Seventy two percent of grandparents polled in a 2014 Fidelity survey felt it was important to help pay for grandchildren’s’ educations. Wow! That is a very large number. For those who are in a position to chip in a little (or a lot) for college for their grandchildren, here are a couple of ideas.
Open a 529 in your home state.
- This option allows you to take a state income tax deduction (where offered) on 529 college savings deposits.
- You can open an account with yourself as the owner and a grandchild as the beneficiary. This works very well if you are worried about the spending habits of your children and want to protect the money for its intended use.
- 529 plans have easy, target date investment options so you don’t have to stress about choosing a mix of mutual funds.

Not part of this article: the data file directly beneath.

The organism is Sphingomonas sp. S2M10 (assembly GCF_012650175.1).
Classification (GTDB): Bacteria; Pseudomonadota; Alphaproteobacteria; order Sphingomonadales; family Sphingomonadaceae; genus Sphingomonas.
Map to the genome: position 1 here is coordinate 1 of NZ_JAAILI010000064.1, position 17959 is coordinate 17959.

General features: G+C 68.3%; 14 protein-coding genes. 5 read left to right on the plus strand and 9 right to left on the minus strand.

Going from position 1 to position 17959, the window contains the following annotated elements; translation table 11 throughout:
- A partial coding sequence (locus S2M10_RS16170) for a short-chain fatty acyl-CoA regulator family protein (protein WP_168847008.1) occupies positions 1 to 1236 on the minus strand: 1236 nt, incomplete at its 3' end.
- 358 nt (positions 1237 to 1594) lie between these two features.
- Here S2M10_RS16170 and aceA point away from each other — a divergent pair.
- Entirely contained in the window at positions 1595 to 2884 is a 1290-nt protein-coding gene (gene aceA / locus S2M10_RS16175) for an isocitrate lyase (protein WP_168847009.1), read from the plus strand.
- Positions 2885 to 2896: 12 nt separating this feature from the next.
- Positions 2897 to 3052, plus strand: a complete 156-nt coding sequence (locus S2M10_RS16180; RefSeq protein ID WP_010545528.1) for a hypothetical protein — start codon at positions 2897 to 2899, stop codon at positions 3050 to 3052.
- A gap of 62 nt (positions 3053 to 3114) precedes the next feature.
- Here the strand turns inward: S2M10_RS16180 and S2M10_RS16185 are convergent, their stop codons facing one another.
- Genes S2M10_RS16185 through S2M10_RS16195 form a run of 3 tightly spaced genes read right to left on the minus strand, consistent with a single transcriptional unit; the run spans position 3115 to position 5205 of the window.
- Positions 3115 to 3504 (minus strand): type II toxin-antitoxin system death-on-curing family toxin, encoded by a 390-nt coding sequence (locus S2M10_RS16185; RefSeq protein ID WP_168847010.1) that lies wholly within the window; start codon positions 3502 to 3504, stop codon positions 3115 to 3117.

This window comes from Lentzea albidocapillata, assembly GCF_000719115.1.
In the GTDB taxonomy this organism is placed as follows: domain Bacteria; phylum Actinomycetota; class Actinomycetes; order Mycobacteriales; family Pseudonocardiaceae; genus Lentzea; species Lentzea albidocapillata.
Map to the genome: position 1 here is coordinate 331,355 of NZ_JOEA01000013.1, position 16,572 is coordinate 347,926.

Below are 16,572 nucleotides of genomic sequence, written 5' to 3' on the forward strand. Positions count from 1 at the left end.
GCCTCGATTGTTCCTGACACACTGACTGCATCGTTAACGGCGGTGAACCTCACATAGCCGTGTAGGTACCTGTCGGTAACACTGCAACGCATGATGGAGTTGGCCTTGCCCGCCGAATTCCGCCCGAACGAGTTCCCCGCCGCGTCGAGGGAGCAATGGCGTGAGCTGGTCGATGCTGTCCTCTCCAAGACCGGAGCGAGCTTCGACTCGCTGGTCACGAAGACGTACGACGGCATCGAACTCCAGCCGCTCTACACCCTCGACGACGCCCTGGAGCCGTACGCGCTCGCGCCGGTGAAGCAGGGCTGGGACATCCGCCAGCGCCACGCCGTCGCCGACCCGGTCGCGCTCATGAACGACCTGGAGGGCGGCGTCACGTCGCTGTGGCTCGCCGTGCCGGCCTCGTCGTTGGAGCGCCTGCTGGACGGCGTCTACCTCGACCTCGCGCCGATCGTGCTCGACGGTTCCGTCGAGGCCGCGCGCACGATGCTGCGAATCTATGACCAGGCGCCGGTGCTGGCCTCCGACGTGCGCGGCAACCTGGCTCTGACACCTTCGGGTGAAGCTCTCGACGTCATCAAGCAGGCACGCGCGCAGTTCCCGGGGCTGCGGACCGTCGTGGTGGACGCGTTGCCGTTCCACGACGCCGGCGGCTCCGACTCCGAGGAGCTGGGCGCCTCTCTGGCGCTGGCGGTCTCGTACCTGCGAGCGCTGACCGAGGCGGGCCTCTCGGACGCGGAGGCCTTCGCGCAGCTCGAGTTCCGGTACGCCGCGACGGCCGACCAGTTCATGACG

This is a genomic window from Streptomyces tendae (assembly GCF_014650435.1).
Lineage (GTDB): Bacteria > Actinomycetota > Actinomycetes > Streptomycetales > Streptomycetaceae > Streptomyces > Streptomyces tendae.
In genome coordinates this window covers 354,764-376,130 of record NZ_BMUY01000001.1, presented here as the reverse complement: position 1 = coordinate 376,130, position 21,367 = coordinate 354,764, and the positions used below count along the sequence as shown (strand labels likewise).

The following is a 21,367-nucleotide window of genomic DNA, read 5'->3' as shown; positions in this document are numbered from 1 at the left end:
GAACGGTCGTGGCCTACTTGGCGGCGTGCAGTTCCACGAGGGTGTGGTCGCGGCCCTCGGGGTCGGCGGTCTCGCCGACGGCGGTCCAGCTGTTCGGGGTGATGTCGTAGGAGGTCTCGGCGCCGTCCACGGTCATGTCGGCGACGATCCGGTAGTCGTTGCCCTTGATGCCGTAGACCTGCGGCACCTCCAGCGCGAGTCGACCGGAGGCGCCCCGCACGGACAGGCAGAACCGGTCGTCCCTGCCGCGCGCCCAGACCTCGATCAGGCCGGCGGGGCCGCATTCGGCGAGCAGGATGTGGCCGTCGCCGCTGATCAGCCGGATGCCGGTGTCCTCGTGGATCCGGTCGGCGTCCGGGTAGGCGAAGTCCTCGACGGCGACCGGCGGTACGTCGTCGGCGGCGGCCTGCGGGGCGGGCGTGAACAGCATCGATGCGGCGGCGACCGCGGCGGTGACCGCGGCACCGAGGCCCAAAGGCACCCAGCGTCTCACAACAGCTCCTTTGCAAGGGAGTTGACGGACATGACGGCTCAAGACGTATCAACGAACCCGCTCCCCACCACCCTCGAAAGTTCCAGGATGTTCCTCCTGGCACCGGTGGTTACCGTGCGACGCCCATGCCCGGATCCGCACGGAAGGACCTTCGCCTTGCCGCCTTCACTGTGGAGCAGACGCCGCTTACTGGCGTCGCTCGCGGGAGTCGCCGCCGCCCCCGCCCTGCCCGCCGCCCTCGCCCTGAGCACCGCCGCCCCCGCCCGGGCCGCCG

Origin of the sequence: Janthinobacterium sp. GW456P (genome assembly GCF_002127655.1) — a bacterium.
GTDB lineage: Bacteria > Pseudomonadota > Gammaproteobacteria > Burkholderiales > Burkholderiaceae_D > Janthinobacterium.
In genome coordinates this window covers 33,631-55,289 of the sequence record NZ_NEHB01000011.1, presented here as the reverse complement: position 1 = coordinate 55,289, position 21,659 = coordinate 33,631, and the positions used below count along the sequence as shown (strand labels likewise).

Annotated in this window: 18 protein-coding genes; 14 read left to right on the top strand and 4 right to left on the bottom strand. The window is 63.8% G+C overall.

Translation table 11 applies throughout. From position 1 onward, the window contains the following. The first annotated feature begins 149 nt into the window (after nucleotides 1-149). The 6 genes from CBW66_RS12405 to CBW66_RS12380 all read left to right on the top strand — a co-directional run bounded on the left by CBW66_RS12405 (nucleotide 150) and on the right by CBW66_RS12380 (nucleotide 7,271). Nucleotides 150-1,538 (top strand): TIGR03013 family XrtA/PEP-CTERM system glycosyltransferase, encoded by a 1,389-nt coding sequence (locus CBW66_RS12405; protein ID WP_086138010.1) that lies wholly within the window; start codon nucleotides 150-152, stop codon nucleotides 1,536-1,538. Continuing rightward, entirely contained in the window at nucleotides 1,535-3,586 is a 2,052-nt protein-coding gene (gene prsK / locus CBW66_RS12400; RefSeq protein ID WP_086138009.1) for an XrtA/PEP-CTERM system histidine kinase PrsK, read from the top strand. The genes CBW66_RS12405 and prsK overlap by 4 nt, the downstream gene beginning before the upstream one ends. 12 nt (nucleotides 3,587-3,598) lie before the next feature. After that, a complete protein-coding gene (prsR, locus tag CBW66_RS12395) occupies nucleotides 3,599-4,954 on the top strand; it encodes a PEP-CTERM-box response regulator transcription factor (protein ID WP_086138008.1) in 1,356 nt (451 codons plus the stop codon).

- You can change the beneficiary to any relation out to first cousin. This is nice if Grandchild #1 is more interested in body piercings than Bachelors of Arts. The money can be used by your other grandchildren.
Open a Uniform Transfer to Minor Account (a.k.a. UTMA or Custodial Account).
- For those of you who have appreciated securities you would like to gift to grandchildren or just like more investment flexibility, this may be a more interesting option for you.
- Money put into these accounts is an irrevocable gift to that child, so there is no changing your mind as in a 529 account.
- UTMA accounts can be used for any benefit of the child, including private high school, summer camp, car purchase, wedding, or help buying a new home. This is more flexible than the college-only 529 account.
There is no right or wrong account to use. Each has its benefits and restrictions. Many people use a combination of both. For a nice table view of the differences, check out this page on Fidelity’s website:
If these topics sound like they would be of interest to you, your employees, sales conference, or professional organization, contact me at 303-324-0014 or kristi@